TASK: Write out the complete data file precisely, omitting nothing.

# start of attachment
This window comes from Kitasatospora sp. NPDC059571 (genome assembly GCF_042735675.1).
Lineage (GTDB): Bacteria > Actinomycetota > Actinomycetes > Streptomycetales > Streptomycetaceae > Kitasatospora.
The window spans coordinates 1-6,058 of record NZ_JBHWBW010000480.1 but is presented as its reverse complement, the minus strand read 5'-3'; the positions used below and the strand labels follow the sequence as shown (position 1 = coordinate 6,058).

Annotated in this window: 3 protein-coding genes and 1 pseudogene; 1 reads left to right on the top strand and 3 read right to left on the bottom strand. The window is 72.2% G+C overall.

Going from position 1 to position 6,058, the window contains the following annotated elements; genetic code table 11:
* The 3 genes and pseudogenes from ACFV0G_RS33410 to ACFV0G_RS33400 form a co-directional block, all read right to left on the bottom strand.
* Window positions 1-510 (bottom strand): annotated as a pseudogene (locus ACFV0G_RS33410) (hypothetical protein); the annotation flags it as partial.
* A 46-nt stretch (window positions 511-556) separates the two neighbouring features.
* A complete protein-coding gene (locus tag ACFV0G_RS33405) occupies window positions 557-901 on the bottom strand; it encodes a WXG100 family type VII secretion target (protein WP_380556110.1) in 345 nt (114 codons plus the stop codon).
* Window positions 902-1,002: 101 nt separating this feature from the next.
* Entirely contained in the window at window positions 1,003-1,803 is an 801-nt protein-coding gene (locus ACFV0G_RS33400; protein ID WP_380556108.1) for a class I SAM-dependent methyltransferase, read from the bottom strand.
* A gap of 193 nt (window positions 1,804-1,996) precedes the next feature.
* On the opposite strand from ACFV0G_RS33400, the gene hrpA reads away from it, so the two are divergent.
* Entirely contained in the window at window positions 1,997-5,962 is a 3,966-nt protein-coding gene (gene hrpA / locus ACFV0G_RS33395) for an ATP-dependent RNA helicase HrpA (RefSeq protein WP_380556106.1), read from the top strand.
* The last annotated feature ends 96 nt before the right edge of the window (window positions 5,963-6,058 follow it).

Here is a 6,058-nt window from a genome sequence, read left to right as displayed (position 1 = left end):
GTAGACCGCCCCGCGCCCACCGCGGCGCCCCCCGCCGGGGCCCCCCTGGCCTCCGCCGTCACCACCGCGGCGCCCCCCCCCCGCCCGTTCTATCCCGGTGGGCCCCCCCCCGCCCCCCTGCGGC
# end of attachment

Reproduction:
This window comes from Kitasatospora sp. NPDC059571 (genome assembly GCF_042735675.1).
Lineage (GTDB): Bacteria > Actinomycetota > Actinomycetes > Streptomycetales > Streptomycetaceae > Kitasatospora.
The window spans coordinates 1-6,058 of record NZ_JBHWBW010000480.1 but is presented as its reverse complement, the minus strand read 5'-3'; the positions used below and the strand labels follow the sequence as shown (position 1 = coordinate 6,058).

Annotated in this window: 3 protein-coding genes and 1 pseudogene; 1 reads left to right on the top strand and 3 read right to left on the bottom strand. The window is 72.2% G+C overall.

Going from position 1 to position 6,058, the window contains the following annotated elements; genetic code table 11:
* The 3 genes and pseudogenes from ACFV0G_RS33410 to ACFV0G_RS33400 form a co-directional block, all read right to left on the bottom strand.
* Window positions 1-510 (bottom strand): annotated as a pseudogene (locus ACFV0G_RS33410) (hypothetical protein); the annotation flags it as partial.
* A 46-nt stretch (window positions 511-556) separates the two neighbouring features.
* A complete protein-coding gene (locus tag ACFV0G_RS33405) occupies window positions 557-901 on the bottom strand; it encodes a WXG100 family type VII secretion target (protein WP_380556110.1) in 345 nt (114 codons plus the stop codon).
* Window positions 902-1,002: 101 nt separating this feature from the next.
* Entirely contained in the window at window positions 1,003-1,803 is an 801-nt protein-coding gene (locus ACFV0G_RS33400; protein ID WP_380556108.1) for a class I SAM-dependent methyltransferase, read from the bottom strand.
* A gap of 193 nt (window positions 1,804-1,996) precedes the next feature.
* On the opposite strand from ACFV0G_RS33400, the gene hrpA reads away from it, so the two are divergent.
* Entirely contained in the window at window positions 1,997-5,962 is a 3,966-nt protein-coding gene (gene hrpA / locus ACFV0G_RS33395) for an ATP-dependent RNA helicase HrpA (RefSeq protein WP_380556106.1), read from the top strand.
* The last annotated feature ends 96 nt before the right edge of the window (window positions 5,963-6,058 follow it).

Here is a 6,058-nt window from a genome sequence, read left to right as displayed (position 1 = left end):
GTAGACCGCCCCGCGCCCACCGCGGCGCCCCCCGCCGGGGCCCCCCTGGCCTCCGCCGTCACCACCGCGGCGCCCCCCCCCCGCCCGTTCTATCCCGGTGGGCCCCCCCCCGCCCCCCTGCGGC